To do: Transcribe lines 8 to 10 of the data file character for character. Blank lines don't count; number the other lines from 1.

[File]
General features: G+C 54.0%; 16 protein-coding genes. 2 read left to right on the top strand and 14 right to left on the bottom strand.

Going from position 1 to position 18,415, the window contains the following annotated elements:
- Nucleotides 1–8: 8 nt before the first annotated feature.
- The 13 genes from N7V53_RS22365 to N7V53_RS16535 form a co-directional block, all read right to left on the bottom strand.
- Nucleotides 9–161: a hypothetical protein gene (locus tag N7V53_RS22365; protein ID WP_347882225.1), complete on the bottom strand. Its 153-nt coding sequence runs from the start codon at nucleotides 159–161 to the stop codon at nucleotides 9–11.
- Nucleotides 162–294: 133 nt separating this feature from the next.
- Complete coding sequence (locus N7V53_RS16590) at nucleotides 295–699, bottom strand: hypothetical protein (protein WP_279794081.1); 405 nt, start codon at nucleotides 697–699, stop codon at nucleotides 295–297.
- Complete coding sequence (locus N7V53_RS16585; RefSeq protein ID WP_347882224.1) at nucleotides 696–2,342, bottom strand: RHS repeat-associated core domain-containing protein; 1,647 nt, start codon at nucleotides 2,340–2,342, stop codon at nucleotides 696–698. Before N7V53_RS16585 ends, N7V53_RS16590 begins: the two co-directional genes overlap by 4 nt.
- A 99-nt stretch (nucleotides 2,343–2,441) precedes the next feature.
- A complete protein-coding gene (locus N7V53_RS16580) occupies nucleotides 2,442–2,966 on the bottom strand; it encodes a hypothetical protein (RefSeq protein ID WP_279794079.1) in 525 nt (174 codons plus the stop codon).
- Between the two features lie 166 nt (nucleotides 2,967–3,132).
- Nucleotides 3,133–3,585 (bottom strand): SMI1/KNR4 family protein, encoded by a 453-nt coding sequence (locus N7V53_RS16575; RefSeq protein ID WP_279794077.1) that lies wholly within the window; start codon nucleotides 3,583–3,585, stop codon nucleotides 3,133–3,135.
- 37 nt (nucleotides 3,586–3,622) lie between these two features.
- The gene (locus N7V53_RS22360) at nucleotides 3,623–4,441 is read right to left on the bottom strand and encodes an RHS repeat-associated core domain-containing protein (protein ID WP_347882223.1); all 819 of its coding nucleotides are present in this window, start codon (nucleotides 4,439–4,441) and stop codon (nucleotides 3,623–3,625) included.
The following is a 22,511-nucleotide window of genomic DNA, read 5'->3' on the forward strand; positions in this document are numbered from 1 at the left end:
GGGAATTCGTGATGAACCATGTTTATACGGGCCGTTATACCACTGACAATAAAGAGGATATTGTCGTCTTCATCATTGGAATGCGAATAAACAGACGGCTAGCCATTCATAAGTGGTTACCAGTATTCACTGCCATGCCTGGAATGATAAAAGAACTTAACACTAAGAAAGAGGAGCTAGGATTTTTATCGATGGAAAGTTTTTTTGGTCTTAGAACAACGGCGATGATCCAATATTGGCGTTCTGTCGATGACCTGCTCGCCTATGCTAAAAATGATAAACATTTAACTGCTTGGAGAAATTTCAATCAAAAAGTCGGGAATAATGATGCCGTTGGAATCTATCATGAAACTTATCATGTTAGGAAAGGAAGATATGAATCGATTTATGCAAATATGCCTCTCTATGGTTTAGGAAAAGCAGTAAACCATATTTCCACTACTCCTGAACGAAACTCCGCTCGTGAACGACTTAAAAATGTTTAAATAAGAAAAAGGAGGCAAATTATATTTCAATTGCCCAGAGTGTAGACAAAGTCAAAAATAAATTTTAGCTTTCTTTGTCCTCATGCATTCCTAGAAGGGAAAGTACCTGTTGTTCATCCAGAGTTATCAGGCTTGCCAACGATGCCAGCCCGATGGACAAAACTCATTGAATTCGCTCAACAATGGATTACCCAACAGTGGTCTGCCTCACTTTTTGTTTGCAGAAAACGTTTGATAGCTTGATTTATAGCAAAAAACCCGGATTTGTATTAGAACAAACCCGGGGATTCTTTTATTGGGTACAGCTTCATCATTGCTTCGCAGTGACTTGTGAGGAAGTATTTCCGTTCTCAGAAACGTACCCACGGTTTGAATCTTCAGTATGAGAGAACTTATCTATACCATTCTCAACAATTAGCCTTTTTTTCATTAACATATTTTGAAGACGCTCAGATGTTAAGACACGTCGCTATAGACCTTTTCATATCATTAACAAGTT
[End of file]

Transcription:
- Complete coding sequence (locus N7V53_RS16585; RefSeq protein ID WP_347882224.1) at nucleotides 696–2,342, bottom strand: RHS repeat-associated core domain-containing protein; 1,647 nt, start codon at nucleotides 2,340–2,342, stop codon at nucleotides 696–698. Before N7V53_RS16585 ends, N7V53_RS16590 begins: the two co-directional genes overlap by 4 nt.
- A 99-nt stretch (nucleotides 2,343–2,441) precedes the next feature.
- A complete protein-coding gene (locus N7V53_RS16580) occupies nucleotides 2,442–2,966 on the bottom strand; it encodes a hypothetical protein (RefSeq protein ID WP_279794079.1) in 525 nt (174 codons plus the stop codon).